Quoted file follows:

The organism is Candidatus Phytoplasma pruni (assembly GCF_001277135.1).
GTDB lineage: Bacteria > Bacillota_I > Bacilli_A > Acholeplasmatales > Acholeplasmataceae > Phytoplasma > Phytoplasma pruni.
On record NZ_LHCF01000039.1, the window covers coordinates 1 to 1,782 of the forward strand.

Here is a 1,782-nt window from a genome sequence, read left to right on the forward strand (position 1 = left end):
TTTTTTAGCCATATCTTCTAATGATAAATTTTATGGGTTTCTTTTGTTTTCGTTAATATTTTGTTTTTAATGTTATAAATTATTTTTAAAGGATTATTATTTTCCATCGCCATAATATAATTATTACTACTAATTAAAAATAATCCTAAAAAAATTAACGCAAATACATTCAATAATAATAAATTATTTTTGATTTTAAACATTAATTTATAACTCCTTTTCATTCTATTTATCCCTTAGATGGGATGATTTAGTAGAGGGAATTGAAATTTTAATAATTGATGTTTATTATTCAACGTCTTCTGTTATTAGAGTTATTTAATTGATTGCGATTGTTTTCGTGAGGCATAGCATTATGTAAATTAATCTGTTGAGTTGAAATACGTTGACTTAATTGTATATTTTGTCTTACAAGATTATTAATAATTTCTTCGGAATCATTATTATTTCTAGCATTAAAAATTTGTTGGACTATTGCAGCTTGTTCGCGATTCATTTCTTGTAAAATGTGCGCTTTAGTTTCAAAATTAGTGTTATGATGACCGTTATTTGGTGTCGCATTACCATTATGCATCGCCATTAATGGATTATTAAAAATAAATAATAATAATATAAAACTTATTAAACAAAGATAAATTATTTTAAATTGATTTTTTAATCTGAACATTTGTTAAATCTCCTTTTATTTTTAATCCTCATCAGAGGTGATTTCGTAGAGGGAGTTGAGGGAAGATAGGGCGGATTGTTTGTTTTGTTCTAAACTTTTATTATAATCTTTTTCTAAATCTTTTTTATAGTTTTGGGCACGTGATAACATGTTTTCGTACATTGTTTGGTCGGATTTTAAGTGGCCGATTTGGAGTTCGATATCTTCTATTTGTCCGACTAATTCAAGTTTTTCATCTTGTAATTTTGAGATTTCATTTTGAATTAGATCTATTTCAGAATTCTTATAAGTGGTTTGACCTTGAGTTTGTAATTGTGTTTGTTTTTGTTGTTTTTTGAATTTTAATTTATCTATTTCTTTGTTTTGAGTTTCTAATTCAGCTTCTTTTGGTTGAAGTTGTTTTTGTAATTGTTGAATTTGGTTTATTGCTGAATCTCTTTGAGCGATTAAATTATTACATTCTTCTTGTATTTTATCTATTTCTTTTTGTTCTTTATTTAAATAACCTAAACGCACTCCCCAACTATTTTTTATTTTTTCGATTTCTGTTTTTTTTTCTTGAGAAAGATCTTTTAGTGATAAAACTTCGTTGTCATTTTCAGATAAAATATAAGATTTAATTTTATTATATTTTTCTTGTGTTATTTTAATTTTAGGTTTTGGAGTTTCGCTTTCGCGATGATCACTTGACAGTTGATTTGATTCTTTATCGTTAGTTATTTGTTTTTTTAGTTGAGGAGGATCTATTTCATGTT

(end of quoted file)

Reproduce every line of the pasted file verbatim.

The organism is Candidatus Phytoplasma pruni (assembly GCF_001277135.1).
GTDB lineage: Bacteria > Bacillota_I > Bacilli_A > Acholeplasmatales > Acholeplasmataceae > Phytoplasma > Phytoplasma pruni.
On record NZ_LHCF01000039.1, the window covers coordinates 1 to 1,782 of the forward strand.

Here is a 1,782-nt window from a genome sequence, read left to right on the forward strand (position 1 = left end):
TTTTTTAGCCATATCTTCTAATGATAAATTTTATGGGTTTCTTTTGTTTTCGTTAATATTTTGTTTTTAATGTTATAAATTATTTTTAAAGGATTATTATTTTCCATCGCCATAATATAATTATTACTACTAATTAAAAATAATCCTAAAAAAATTAACGCAAATACATTCAATAATAATAAATTATTTTTGATTTTAAACATTAATTTATAACTCCTTTTCATTCTATTTATCCCTTAGATGGGATGATTTAGTAGAGGGAATTGAAATTTTAATAATTGATGTTTATTATTCAACGTCTTCTGTTATTAGAGTTATTTAATTGATTGCGATTGTTTTCGTGAGGCATAGCATTATGTAAATTAATCTGTTGAGTTGAAATACGTTGACTTAATTGTATATTTTGTCTTACAAGATTATTAATAATTTCTTCGGAATCATTATTATTTCTAGCATTAAAAATTTGTTGGACTATTGCAGCTTGTTCGCGATTCATTTCTTGTAAAATGTGCGCTTTAGTTTCAAAATTAGTGTTATGATGACCGTTATTTGGTGTCGCATTACCATTATGCATCGCCATTAATGGATTATTAAAAATAAATAATAATAATATAAAACTTATTAAACAAAGATAAATTATTTTAAATTGATTTTTTAATCTGAACATTTGTTAAATCTCCTTTTATTTTTAATCCTCATCAGAGGTGATTTCGTAGAGGGAGTTGAGGGAAGATAGGGCGGATTGTTTGTTTTGTTCTAAACTTTTATTATAATCTTTTTCTAAATCTTTTTTATAGTTTTGGGCACGTGATAACATGTTTTCGTACATTGTTTGGTCGGATTTTAAGTGGCCGATTTGGAGTTCGATATCTTCTATTTGTCCGACTAATTCAAGTTTTTCATCTTGTAATTTTGAGATTTCATTTTGAATTAGATCTATTTCAGAATTCTTATAAGTGGTTTGACCTTGAGTTTGTAATTGTGTTTGTTTTTGTTGTTTTTTGAATTTTAATTTATCTATTTCTTTGTTTTGAGTTTCTAATTCAGCTTCTTTTGGTTGAAGTTGTTTTTGTAATTGTTGAATTTGGTTTATTGCTGAATCTCTTTGAGCGATTAAATTATTACATTCTTCTTGTATTTTATCTATTTCTTTTTGTTCTTTATTTAAATAACCTAAACGCACTCCCCAACTATTTTTTATTTTTTCGATTTCTGTTTTTTTTTCTTGAGAAAGATCTTTTAGTGATAAAACTTCGTTGTCATTTTCAGATAAAATATAAGATTTAATTTTATTATATTTTTCTTGTGTTATTTTAATTTTAGGTTTTGGAGTTTCGCTTTCGCGATGATCACTTGACAGTTGATTTGATTCTTTATCGTTAGTTATTTGTTTTTTTAGTTGAGGAGGATCTATTTCATGTT